I got up and set off early. The sky was clear blue and the sun was blazing, and I sweating my socks off before 9am as I hit the first upwards slope of many.
It was really a day of two halfs. The first half involved climbing up and down a series of ridges on the northern escarpment of the cleaveland hills. It was reminiscent of the cliff bastards on the southwest coastpath except these were higher but slightly less steep. The other major difference was the view. The top of the escapment overlooked what I assume is the Tees valley. The land below the escarpment was tabletop flat and spread out for miles and miles of irregular shaped fields like a massive green crazy-paving with trees and villages sprouting in the cracks. In the middle distance was Middlesborough, looking like the industrial concrete nightmare of popular myth. As I crossed the escarpment and the horizon cleared even more I could make out the hazy but distinct outline of the northern Penines to my left (probably where I’d been from the day before looking over at these hills) and to my right was the sea. However wainwright in his infinite wisdom had decide not to make a bee-line for this coast but struggle on further for another couple of days to somewhere far more picturesque.
This was the bit I was worried about with my knee, so I decided to take my time about it, and do everything I could not to be in pain. The ups were generally ok but the downs would have been agony were it not for my new trick of climbing down sideways with my bad leg always going first, thus avoiding the extreme bending that was sending it mental. It looked very awkward and painful but actually it was the best way, albeit slower than I would have wished normally. However I just accepted that slowness was better than no-ness, ie agony and having to stop the walk. As it was I did ok, and didn’t let myself get bothered by being overtaken on several occasions.
Despite the inconvenience it wa an absolutely fabulous walk and I doubt there could have been a better day for it. It was hot, especially on the slopes shielded from the wind where I sweated so much I had to stop for a minute to furiously blink and then wipe the stinging persperation clinging to my eyes, but the view made up for it.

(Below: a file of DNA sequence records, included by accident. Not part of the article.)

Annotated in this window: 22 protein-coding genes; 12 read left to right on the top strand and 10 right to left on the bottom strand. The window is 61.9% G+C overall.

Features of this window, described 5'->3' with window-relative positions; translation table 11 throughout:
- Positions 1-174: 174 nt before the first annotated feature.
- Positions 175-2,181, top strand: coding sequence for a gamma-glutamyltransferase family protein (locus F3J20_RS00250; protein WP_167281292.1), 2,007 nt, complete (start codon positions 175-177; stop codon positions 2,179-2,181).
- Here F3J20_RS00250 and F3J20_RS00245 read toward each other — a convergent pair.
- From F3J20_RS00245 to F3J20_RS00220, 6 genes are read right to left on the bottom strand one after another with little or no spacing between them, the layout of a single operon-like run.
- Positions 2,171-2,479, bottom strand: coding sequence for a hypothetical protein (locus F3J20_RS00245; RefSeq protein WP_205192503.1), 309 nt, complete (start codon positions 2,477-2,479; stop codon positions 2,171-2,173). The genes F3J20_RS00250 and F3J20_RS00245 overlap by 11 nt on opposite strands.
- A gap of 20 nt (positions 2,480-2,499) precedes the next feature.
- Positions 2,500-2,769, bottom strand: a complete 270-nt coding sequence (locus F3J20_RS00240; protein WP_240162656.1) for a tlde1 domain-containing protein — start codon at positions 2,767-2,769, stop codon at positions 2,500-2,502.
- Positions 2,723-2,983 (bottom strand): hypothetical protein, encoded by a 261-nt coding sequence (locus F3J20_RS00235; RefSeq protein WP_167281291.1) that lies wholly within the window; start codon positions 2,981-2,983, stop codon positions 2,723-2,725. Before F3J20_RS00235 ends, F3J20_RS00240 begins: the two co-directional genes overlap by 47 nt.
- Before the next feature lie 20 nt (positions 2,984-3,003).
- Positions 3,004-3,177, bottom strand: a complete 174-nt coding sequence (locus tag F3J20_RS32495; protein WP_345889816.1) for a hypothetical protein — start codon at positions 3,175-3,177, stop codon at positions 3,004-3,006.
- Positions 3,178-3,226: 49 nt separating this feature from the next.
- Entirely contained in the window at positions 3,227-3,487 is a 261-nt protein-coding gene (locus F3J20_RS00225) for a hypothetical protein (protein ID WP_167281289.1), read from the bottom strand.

The second half of the day was much more level, but just as high. The route took you up onto the north York moors proper and kept you up there – the final destination was a pub way up high on Blakey moor called the Lion Inn.
The north York moors is something like Europe’s biggest area of heather moorland. To be honest when that’s all you can see of it, as it was at the beginning of this section, it’s oppressive and asphixiating in it’s dryness and darkness. However, when you start to see the land below, and can properly contrast the moorland with the verdant valleys that prop it up, it becomes a lot more impressive.
The valleys are long and their sides follow an inverted exponential curve, so they start out very steep but then quickly smooth out into a long graceful sweep down to the relatively tiny river at their bottom. At the top they are still dripping with moorland, all bubbly and overflowing like the top and sides of a cake overdone with (green an purple!) whipped cream. But then suddenly the arable land kicks in, green smooth and slightly curved fields enclosed in ever-present stonewalls like an patchwork quilt made out of the green blaize from a snooker table.
The Lion is just in the edge of a fantastic valley like this. From the outside it looks unremarkable but inside it’s a warren-like maze of low ceiling-ed cozy stonewalled rooms. A bit suffocating in the heat of that afternoon, but